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Monday Papers: Stay in the EU, say British businesses

And AT&T has decided to spend its way into new markets with $10 billion investment.

Monday Papers: Stay in the EU, say British businesses

Top stories

  • The Daily Telegraph: Most British businesses say the concessions the Government has extracted from Brussels in recent days have done little to change attitudes towards the European Union, with a clear majority wanting Britain to remain a member.
  • Financial Times: AT&T, the world’s largest telecoms group by market value, said it would this year invest $10 billion into its division that sells services to global businesses, as it tries to pivot away from the cut-throat race to sign up mobile phone consumers in the US.
  • Financial Times: Swiss commodities house Trafigura will ship one of the first cargoes of benchmark US crude oil to Israel in the coming weeks, as the end of a decades old export ban lets American oil flow to international markets.
  • Financial Times: HSBC has become the latest big European bank to cut pay, slashing pension payments to top executives by 40% after pressure from investors, sources said.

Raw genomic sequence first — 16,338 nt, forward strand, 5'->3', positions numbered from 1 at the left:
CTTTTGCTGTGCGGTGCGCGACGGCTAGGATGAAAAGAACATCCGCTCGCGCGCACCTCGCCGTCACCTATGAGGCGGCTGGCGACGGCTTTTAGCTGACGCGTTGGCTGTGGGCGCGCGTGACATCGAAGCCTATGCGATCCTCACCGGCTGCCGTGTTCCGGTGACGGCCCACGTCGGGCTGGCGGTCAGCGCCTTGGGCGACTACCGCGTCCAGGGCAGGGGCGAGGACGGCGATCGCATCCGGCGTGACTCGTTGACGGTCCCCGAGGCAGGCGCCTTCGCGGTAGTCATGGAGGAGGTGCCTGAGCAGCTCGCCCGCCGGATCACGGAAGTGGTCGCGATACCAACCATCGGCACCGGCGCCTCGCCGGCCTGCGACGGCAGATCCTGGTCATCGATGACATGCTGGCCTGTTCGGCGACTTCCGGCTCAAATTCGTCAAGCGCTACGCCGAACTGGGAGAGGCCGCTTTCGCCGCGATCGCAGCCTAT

• The Guardian: Sainsbury’s is expected to ask for an extension of the Tuesday deadline to table a firm bid for the owner of Argos following the emergence of a £1.4 billion rival offer from South African retail group, Steinhoff.
  • Financial Times: The biggest US banks are bracing for a tougher round of stress tests from the Federal Reserve, which could crimp their plans for higher dividends and share buybacks.
  • The Guardian: A former adviser to George Osborne has said the chancellor is likely to mount a £4 billion raid on pension savings by scrapping tax-free allowances on lump sums in a bid to save more cash for the Treasury.

Business and economics

  • Financial Times: Pressure is building for a surge in dealmaking in the energy industry - but there are several obstructions still holding it back.
  • Daily Mail: Britain’s banks are to reveal a £10 billion payout in shareholder dividends and staff bonuses when they update on trading this week.
  • Financial Times: Standard Chartered bought a $100 million “dirty debt” and used it to demand compensation from an African government despite knowing that the loan had been part of a multimillion-pound embezzlement scheme, according to claims in a legal battle.
  • Financial Times: Samsung will try to revive its stalling premium smartphone business with the launch of a new flagship range of Galaxy devices, while plotting a new future in consumer virtual reality products.